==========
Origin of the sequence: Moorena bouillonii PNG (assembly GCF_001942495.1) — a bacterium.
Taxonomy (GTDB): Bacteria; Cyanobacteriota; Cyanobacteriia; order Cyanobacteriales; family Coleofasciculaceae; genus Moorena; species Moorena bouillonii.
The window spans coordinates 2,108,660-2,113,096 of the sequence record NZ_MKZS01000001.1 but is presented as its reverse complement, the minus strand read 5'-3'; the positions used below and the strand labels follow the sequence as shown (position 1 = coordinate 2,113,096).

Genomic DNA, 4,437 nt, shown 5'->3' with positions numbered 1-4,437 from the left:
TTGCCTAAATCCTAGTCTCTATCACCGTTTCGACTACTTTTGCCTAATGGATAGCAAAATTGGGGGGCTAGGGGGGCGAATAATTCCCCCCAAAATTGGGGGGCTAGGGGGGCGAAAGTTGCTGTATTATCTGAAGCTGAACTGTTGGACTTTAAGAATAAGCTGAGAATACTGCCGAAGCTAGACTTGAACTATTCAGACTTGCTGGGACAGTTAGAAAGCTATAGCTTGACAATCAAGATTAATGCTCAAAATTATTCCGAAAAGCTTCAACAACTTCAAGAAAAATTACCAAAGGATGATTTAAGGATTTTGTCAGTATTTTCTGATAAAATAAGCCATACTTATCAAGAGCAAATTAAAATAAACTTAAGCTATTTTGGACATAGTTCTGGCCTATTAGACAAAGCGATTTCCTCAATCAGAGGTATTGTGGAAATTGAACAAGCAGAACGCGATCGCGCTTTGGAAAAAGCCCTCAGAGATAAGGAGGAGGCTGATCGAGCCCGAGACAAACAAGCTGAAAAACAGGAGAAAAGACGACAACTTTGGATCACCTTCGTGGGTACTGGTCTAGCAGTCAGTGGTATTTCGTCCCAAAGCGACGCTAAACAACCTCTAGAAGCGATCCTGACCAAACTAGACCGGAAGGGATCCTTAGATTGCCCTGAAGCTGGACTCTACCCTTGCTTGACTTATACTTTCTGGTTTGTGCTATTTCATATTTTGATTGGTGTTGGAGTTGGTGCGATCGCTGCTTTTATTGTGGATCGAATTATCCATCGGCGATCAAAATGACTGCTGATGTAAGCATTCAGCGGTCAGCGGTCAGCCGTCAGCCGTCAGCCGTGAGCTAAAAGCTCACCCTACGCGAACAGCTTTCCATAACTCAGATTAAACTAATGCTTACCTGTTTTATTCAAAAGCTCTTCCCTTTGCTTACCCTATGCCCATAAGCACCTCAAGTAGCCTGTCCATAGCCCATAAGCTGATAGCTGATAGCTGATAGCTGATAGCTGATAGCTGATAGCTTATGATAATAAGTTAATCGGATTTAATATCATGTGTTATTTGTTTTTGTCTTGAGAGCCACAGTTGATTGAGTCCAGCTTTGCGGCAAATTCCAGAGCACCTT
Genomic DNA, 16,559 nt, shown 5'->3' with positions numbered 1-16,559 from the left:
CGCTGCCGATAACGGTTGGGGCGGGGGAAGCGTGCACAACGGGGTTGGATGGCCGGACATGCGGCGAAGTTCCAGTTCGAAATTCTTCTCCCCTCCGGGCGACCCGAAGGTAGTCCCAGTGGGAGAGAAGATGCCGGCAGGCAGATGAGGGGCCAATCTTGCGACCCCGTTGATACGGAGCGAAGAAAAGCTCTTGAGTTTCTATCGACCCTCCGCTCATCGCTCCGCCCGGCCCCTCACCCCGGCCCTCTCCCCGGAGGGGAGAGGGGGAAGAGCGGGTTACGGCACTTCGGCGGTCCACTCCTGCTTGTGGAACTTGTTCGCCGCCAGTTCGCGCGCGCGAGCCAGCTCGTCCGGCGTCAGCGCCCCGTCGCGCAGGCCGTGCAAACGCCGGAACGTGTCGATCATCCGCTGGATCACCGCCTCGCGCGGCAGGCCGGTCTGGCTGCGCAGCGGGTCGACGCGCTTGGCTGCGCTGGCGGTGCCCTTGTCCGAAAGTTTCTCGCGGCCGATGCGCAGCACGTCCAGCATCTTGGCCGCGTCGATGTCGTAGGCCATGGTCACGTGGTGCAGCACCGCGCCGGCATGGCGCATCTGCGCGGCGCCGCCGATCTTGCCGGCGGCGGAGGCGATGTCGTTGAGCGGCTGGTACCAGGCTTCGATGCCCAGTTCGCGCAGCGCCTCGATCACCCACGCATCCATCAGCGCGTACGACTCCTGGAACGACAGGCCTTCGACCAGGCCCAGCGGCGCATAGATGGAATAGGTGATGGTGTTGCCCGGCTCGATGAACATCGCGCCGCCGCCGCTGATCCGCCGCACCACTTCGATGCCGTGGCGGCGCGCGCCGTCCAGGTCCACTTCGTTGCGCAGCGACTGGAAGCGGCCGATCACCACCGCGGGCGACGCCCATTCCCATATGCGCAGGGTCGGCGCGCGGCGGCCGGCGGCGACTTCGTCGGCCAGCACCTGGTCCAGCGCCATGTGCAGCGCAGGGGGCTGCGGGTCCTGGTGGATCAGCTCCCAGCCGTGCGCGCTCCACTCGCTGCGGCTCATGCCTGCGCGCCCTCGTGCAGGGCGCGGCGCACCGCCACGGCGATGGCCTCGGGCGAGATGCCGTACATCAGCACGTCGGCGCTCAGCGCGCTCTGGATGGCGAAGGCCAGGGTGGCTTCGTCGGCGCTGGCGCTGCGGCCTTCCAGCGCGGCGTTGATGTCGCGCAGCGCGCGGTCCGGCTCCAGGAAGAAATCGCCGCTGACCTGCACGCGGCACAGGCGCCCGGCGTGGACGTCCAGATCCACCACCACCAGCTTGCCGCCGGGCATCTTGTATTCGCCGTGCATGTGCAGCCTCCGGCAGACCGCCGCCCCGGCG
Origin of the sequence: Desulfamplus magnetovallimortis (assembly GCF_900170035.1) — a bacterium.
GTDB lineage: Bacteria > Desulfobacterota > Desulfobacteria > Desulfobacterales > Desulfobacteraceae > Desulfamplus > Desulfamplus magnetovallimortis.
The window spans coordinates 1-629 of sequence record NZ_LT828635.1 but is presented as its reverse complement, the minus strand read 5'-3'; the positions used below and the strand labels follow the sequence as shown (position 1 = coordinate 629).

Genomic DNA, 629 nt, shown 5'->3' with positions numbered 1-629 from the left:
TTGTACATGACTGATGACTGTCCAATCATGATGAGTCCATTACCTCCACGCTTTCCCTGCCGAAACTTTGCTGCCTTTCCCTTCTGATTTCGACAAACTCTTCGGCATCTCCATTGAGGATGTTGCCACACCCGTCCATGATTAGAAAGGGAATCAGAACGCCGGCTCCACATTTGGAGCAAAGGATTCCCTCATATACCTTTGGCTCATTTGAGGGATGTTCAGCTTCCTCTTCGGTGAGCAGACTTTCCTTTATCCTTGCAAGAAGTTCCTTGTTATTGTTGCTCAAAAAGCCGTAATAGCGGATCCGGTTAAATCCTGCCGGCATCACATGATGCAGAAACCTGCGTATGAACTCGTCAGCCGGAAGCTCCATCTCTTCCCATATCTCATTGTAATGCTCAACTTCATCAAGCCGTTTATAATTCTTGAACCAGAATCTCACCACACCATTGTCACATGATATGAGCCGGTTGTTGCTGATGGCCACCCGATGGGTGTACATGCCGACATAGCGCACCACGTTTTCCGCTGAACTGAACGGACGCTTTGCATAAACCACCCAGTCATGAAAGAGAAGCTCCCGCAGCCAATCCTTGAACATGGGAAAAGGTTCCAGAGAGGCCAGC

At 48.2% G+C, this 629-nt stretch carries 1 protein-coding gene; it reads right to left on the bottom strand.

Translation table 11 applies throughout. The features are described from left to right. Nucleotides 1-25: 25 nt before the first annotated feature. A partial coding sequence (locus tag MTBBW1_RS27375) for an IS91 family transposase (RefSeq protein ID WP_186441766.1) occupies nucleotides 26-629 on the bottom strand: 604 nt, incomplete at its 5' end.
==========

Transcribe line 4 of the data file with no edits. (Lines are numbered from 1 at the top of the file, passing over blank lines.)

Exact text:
Genomic DNA, 4,437 nt, shown 5'->3' with positions numbered 1-4,437 from the left: